The Centre is likely to tighten its drone regulations in the wake of two major global attacks involving unmanned aircraft systems over the last few months — the first in September, on Saudi Arabian refineries that impacted nearly half of the country’s global crude supply, and the other last week, when Iran’s top military commander General Qassem Soleimani was killed in Baghdad.
Two senior government officials, who are aware of the deliberations to tighten the regulatory framework, said the move to “step back” on the drone policy has been prompted by fresh red flags raised by security agencies.
A newly launched, first-of-its-kind national unmanned traffic management mechanism called the “Digital Sky Platform” — a live platform for registration of manufacturers and operators of drones — could see fresh safeguards being built into the certification process. A ‘National Counter Rogue Drone Guidelines’, that seeks to lay down measures to be deployed in response to threats to vital installations from unmanned aircraft systems, which was in the works, could now be expedited.
Resetting pvt drone regime
The regulatory environment is a key factor impacting the pace of adoption of drone-powered solutions by government and business entities. The fresh security imperative could prompt a reset of the regulatory regime for commercial drones.
“There is a realisation of the need to up the guard (on who gets licences)… there will be a step back on that. It is more of a security issue. There is a sense that this (drone policy) requires careful reassessment, given the new risks and the potential that it has to jeopardise the overall safety environment, including that of the aviation sector,” said an official.
While globally, the drone industry is seeing a boom, with an over 35 per cent annual market growth and an estimated 2,75,000 units reported to have been sold commercially, India has been measured in opening up its skies to drones (or Remotely Piloted Aircraft Systems, as they are referred to in technical parlance).
India has a ‘No Permission-No Takeoff’ (NPNT) clause for aerial unmanned objects, which implies that a drone cannot be operated in Indian skies unless the regulatory permission is received through the Digital Sky Platform. The pilot also needs certification, requiring a remote pilot licence or an ‘Unmanned Aerial Operator Permit’ (UAOP) before operating a drone.
In August 2018, the Centre came up with the first set of regulatory norms on the use of drones, which classified them based on their total weight with cargo and fuel for motive power (generally a battery), but with the rider that operations have to be limited to the line-of-sight. Then in January 2019, a white paper on drone policy 2.0 was released, that paved the way for wider application of drones, such as the delivery of goods beyond visual line of sight (BVLOS).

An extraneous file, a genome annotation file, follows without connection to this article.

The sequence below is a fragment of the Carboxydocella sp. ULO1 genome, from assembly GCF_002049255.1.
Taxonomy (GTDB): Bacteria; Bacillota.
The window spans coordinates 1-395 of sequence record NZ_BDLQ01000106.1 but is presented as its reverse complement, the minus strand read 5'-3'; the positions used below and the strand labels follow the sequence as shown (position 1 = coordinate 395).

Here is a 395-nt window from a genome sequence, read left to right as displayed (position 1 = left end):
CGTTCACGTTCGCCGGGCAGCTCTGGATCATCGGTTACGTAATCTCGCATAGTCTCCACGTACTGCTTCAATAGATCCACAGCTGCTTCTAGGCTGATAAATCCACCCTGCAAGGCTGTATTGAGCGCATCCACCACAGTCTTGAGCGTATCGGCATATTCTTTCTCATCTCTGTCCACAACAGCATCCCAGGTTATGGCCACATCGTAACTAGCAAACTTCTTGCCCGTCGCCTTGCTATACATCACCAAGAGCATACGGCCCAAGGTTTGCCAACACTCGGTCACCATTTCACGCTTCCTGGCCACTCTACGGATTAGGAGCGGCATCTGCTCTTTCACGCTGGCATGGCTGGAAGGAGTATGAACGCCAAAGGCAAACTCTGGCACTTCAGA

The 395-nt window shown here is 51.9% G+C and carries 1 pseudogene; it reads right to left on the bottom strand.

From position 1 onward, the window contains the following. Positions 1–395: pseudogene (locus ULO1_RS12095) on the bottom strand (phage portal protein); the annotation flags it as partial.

Subsequently, the Directorate General of Civil Aviation (DGCA) floated an expression-of-interest for conducting experimental BVLOS operations of drones, to which 32 proposals were received.
In August 2019, the work for the development and hosting of the Digital Sky Platform was awarded by the Airports Authority of India (AAI), and the hosting of a Beta version of this platform is learnt to have been cleared with requisite security certification. This platform, currently live, allows operators to apply for a Unique Identification Number (UIN) — akin to the registration plate of a car — that needs to be issued for all drones (with the exception of the smallest category), and Unmanned Aircraft Operator Permit online for approval by the civil aviation regulator.
So far, the DGCA has issued UINs to the drones of two Mumbai-based companies, Quidich Innovation Labs and Indrones Solutions. A total of six drone models had been provisionally accepted by the aviation regulator to fly in the country till December 2019.
The Centre’s regulatory policy on the use of drones classifies them based on their total weight — ‘nano’ (up to 250 grams), ‘micro’ (250 g to 2 kg), ‘small’ (2-25 kg), ‘medium’ (25-150 kg) and ‘large’ (over 150 kg). The Digital Sky Platform regulates all drones in the micro and higher categories and divides the Indian airspace into three broad categories — Red, Yellow and Green. Red denotes “no fly zone” (includes airspace near international borders, vital assets like Parliament House, nuclear installations, major airports);
Yellow signifies airspace requiring Air Defence Clearance or Air Traffic Control clearance; and Green signifies unrestricted airspace zones. However, even for the Green zone, there is a need to get clearance from the Digital Sky Platform to commence operations.